Experts are seeing some stabilization in New Jersey's child adoption picture, but an expert says we still have a way to go.

Adoption request (alexskopje, ThinkStock)

Cecilia Zalkind, executive director of the Advocates for Children of New Jersey, said she believes overall, progress is being made in the state, from kids going from foster care into legal, permanent families through adoption.

"This year dropped a bit, but if you look at prior years, it has always been around 1,100 or 1,200 children a year," Zalkind said.

There were 927 children adopted in New Jersey in 2013, a 9 percent decrease from the 1,023 adopted in 2012. There are many other adoptions that take place through private adoptions and private agencies.

"I think the state has made a lot of progress in moving children from foster care into legal, permanent family through adoption."

Adoptions from foster care can present some issues, according to Zalkind.

"I think the foster care system comes with risks. If a family is truly looking to adopt a child, there is no guarantee because children enter foster care with the first goal of being reunited them with their family, whenever possible."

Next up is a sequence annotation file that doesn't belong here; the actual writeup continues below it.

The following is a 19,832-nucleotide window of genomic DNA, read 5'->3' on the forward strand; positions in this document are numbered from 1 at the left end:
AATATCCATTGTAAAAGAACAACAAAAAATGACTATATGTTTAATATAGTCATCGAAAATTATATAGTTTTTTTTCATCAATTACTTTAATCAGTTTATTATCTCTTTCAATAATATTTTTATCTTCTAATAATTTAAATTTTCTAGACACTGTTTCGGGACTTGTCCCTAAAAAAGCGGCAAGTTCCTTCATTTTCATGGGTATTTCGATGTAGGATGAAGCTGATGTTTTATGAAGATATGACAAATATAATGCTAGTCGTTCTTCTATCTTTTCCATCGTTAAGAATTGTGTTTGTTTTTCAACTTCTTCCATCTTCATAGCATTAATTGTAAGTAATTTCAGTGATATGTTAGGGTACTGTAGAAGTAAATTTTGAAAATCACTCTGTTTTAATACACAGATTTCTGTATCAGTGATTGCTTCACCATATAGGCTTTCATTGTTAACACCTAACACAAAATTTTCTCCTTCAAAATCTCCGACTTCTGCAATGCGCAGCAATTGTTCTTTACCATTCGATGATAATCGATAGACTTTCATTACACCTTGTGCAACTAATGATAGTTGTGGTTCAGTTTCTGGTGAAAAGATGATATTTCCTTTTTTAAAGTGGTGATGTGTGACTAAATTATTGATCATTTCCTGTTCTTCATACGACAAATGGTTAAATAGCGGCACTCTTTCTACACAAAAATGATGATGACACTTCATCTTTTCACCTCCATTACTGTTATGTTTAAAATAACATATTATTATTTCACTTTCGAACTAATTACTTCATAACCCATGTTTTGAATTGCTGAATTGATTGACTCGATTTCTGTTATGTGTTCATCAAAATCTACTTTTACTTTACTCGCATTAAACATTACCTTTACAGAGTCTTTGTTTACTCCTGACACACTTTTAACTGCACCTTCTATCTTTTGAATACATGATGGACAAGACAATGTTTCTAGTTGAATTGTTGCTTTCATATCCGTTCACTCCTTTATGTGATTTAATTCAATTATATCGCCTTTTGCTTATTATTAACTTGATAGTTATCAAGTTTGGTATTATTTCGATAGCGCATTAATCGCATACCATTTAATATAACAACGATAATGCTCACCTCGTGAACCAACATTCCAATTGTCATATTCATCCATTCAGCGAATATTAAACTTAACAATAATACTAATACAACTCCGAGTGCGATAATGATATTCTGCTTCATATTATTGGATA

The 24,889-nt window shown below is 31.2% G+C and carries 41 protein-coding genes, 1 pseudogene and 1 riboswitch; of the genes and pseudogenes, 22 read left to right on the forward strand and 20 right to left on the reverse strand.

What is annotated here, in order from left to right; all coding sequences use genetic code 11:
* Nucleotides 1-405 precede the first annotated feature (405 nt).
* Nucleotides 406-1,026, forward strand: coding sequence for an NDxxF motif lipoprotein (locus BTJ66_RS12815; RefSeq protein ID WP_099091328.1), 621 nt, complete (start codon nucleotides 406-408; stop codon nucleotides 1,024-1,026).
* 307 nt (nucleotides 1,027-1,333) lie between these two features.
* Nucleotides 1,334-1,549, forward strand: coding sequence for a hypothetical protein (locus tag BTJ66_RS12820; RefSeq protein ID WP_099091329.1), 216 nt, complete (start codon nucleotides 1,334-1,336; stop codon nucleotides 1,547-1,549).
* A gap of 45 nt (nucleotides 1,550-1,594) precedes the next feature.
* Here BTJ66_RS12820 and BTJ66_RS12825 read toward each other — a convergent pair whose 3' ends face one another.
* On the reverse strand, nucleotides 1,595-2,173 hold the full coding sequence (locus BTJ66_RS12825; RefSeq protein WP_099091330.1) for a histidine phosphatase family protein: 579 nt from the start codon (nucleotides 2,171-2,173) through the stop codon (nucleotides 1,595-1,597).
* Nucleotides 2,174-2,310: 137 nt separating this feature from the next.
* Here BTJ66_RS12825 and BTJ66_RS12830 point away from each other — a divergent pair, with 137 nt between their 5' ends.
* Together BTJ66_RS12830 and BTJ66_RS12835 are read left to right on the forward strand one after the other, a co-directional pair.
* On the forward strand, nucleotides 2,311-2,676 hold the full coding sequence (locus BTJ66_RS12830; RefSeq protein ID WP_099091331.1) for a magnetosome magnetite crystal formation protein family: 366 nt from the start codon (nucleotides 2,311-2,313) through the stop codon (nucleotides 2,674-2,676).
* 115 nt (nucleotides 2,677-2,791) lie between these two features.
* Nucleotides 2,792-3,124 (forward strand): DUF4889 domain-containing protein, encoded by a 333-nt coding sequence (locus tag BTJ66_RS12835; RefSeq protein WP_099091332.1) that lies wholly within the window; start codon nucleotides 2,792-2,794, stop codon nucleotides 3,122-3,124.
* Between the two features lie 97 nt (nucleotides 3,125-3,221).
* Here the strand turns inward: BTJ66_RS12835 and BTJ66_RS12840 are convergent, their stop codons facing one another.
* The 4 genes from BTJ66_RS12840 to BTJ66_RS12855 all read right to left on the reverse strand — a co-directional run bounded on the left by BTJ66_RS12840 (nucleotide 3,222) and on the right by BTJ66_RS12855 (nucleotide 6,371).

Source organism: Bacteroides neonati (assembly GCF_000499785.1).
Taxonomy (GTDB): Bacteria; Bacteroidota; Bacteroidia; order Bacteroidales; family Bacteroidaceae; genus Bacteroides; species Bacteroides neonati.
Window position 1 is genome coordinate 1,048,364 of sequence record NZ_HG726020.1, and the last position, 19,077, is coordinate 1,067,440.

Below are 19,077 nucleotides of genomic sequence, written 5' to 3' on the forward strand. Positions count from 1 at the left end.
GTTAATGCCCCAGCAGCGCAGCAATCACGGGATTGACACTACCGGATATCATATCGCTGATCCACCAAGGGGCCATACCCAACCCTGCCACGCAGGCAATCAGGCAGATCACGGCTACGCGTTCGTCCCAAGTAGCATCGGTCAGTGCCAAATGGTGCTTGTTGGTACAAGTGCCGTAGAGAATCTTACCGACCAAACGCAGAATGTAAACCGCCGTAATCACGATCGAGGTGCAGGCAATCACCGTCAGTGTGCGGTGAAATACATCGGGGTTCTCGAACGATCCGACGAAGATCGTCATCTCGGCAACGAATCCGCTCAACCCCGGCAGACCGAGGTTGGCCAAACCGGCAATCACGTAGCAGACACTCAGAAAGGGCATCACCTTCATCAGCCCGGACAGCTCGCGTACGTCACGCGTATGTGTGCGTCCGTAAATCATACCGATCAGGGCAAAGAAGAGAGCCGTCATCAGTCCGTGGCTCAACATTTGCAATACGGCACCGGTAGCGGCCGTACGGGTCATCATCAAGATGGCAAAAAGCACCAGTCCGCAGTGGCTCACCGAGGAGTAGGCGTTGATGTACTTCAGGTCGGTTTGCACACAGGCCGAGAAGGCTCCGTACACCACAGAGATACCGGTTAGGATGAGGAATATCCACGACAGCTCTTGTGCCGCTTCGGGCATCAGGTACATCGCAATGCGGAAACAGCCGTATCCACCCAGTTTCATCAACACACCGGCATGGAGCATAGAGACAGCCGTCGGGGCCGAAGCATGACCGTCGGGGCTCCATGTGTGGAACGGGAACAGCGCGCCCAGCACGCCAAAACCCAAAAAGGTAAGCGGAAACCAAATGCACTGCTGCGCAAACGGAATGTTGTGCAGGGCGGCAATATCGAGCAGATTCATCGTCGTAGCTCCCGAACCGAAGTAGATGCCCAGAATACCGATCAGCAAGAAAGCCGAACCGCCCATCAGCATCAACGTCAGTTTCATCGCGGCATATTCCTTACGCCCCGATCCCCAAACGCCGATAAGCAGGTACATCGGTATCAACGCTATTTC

Some foster kids never return to their families or get adopted, but the number of cases has dwindled, according to Zalkind.

"I think that is not as frequent as it was in the past. There are kids who enter foster care when they are older, and adoption becomes a plan when they are older, and that is more difficult. Not impossible, but more difficult," Zalkind said.

New Jersey, according to Zalkind, has been a big part in improving adoption numbers for those in foster care.

"The system is making decisions earlier in the lives of the children to better steer them toward adoption. I think that the state is doing a much better job at reducing the time that children live in the limbo of foster care, before moving on to a permanent family through adoption."

Joe Cutter is the afternoon news anchor on New Jersey 101.5.